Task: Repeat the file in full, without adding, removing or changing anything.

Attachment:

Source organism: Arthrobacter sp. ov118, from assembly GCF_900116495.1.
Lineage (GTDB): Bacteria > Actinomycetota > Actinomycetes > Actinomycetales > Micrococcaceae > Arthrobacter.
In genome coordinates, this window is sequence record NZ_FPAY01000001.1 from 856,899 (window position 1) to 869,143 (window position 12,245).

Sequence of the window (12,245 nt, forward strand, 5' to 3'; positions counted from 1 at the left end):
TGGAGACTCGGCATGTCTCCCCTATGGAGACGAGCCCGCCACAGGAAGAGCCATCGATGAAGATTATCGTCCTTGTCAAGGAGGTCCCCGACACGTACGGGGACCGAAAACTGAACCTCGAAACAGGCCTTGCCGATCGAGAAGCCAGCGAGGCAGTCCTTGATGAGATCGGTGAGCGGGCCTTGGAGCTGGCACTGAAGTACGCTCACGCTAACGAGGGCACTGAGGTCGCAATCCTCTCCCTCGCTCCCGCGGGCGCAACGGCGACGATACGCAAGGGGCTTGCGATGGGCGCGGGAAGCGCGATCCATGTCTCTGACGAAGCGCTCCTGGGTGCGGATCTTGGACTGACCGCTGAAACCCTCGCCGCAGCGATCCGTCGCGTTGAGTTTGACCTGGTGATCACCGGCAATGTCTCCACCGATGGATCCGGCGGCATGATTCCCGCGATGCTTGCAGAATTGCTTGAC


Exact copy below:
Source organism: Arthrobacter sp. ov118, from assembly GCF_900116495.1.
Lineage (GTDB): Bacteria > Actinomycetota > Actinomycetes > Actinomycetales > Micrococcaceae > Arthrobacter.
In genome coordinates, this window is sequence record NZ_FPAY01000001.1 from 856,899 (window position 1) to 869,143 (window position 12,245).

Sequence of the window (12,245 nt, forward strand, 5' to 3'; positions counted from 1 at the left end):
TGGAGACTCGGCATGTCTCCCCTATGGAGACGAGCCCGCCACAGGAAGAGCCATCGATGAAGATTATCGTCCTTGTCAAGGAGGTCCCCGACACGTACGGGGACCGAAAACTGAACCTCGAAACAGGCCTTGCCGATCGAGAAGCCAGCGAGGCAGTCCTTGATGAGATCGGTGAGCGGGCCTTGGAGCTGGCACTGAAGTACGCTCACGCTAACGAGGGCACTGAGGTCGCAATCCTCTCCCTCGCTCCCGCGGGCGCAACGGCGACGATACGCAAGGGGCTTGCGATGGGCGCGGGAAGCGCGATCCATGTCTCTGACGAAGCGCTCCTGGGTGCGGATCTTGGACTGACCGCTGAAACCCTCGCCGCAGCGATCCGTCGCGTTGAGTTTGACCTGGTGATCACCGGCAATGTCTCCACCGATGGATCCGGCGGCATGATTCCCGCGATGCTTGCAGAATTGCTTGAC